Jay-Z and Timbaland, Together Again


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Once upon a time, it was a great creative partnership. Jay-Z and Timbaland were titans of their respective fields years before they met each other, but they still found ways to immediately elevate each other. “Paper Chase” and “Jigga What, Jigga Who,” which I’m pretty sure were the first Jay/Tim collaborations, came out in the fall of 1998 on Jay’s Hard Knock Life album, and at least one of those tracks sounded different from anything either of them had done up until then. Jay had spent most of his time rapping on glossy, cinematic Premier/Ski boom-bap, viciously thumping Swizz-type synth-rap, and uber-slick jiggy-era stuff. Tim was mostly a spacey R&B producer, doing otherworldly slow-jams for Aaliyah and Ginuwine and sonar-ping cartoon-funk for Missy Elliott and for himself and Magoo. “Paper Chase” is a fine track, with Jay and Foxy Brown authoritatively navigating the beat’s awkward lurch, but it isn’t ultimately all that different from the Trackmasters-type stuff Jay was already doing. But “Jigga What, Jigga Who” is total next-level shit, and it still stands as one of the finest moments for both Jay and Tim. Tim’s beat was like an irregular heartbeat, alternating quick clusters of rapid-fire hi-hats with huge silent spaces and laying gorgeously airy strings over everything. And Jay’s delivery hit another gear. He turned his voice into a percussion instrument in ways he hadn’t ever done, finding connections between Southern bounce-rap and the quick-tongue Das-EFX stuff of his pre-Reasonable Doubt past. A few years ago, I heard Jason King give an EMP paper where he went into crazy depth about the song’s use of space, comparing it to feng shui. His entire paper wasn’t about just this one song, but it could’ve been.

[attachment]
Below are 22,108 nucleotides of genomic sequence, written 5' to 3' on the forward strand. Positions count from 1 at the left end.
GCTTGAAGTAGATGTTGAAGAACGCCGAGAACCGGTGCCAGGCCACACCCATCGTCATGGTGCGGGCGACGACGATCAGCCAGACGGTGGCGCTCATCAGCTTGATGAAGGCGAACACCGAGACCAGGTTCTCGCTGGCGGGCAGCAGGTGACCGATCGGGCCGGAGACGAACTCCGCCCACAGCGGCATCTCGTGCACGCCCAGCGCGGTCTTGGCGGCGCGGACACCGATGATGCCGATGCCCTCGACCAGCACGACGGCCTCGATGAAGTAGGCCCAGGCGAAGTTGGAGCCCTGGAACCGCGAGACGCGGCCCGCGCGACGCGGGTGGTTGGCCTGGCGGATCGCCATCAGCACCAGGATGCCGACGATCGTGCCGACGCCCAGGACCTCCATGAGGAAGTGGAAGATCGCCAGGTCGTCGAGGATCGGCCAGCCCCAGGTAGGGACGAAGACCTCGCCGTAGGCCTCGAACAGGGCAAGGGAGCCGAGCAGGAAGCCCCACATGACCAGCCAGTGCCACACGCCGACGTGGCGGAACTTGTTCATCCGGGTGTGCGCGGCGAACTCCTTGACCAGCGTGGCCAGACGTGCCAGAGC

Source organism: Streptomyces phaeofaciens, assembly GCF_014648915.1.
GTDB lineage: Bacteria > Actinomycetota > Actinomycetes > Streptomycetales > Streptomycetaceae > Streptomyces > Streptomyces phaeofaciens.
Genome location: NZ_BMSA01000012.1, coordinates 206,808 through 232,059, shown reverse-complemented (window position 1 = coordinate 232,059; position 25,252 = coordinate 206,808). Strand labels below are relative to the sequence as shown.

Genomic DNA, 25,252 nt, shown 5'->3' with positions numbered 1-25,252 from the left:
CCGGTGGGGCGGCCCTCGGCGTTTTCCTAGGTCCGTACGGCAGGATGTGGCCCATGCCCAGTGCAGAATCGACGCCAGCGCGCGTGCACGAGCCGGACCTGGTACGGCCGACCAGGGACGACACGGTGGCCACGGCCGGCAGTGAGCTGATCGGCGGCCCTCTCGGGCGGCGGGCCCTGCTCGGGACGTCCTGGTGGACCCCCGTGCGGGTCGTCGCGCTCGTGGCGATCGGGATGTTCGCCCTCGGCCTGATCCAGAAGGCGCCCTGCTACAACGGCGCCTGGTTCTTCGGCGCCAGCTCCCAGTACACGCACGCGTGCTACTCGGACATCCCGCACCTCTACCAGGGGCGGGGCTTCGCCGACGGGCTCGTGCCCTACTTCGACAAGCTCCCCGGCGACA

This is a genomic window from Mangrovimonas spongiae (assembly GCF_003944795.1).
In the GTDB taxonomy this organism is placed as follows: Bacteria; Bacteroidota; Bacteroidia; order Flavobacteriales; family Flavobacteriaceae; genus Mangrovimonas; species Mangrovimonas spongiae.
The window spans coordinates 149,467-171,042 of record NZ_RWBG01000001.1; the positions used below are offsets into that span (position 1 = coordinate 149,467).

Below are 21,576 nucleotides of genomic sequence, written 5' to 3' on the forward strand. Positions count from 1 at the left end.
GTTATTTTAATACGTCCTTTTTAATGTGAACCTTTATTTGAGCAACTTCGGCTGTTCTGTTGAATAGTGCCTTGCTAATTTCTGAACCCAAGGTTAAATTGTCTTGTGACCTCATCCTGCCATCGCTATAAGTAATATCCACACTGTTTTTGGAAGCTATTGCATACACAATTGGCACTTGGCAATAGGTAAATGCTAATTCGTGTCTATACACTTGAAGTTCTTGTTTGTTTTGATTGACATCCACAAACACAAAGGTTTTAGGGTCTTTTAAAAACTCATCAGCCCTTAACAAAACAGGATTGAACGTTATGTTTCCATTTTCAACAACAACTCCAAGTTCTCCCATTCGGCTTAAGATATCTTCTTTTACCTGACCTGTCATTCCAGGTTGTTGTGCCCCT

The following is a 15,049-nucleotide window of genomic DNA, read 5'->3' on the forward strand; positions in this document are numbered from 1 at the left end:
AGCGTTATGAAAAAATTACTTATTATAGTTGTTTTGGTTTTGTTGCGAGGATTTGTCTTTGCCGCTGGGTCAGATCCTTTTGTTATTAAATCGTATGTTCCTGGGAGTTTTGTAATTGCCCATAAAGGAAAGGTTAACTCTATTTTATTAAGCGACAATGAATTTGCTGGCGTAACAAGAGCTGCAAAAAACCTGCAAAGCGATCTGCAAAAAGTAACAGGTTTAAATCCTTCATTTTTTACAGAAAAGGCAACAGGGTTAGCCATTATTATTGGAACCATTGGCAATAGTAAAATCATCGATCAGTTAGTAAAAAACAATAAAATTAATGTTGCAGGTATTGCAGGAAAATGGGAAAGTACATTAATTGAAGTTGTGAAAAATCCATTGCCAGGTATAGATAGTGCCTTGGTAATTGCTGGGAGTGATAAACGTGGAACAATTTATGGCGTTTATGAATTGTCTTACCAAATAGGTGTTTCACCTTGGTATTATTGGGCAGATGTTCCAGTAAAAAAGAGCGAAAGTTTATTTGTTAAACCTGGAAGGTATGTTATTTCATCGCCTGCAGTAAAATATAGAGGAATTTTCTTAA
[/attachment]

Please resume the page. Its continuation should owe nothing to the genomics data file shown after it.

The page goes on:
After that, Jay did a number of tracks with Timbaland over the years; I count sixteen collaborations, though I could well be forgetting a couple. Not all of them were pure gold; Jay was a bit lazy on “Hola Hovito” and on his guest appearances for Missy and for Ms. Jade, and of those tracks, only “One Minute Man” really stands as one of Tim’s most memorable. More often, though, they pushed each other in powerful and unique ways. Tim found in Jay a superstar client willing to indulge some of his weirdest tendencies, and Jay found a in Tim a producer able to sound simultaneously pop and hard, the tightrope line Jay spent years walking. Jay and Tim never overwhelmed each other the way they often overwhelmed their other collaborators. On Tim’s beats, Jay sounded titanic and regal, and the two of them veered all over the stylistic map together: the North African cruise-ship exoticism of “Big Pimpin’,” the off-kilter singsong vocoder burps of “Hey Papi,” the fucking amazing monster bass-rumble of “Snoopy Track.” Part of the reason Jay was able to dominate the last decade was his understanding and embrace of Southern rap (not too many other New York rappers were seeking out UGK guest appearances in 1999), and he may have picked some of that up from Tim. Suffice to say they were good for each other. But the two of them eventually grew away from each other, and the collaborations tapered off. Tim got tired of rap, largely pricing himself out of the genre so he could concentrate on making future-pop with Nelly Furtado and Justin Timberlake and Bjork. Jay retired and then unretired, coming back as an adult-contempo executive rapper who sadly shook his head at his younger counterparts. They were both moving away from the huge, audacious club-rap that had been their common ground. Jay was supposed to show up on Tim’s Shock Value, but apparently he finished his song too late for it to make the album’s deadline, and Tim told Entertainment Weekly that he was disappointed in Jay. It seemed like the drawn-out end of something great.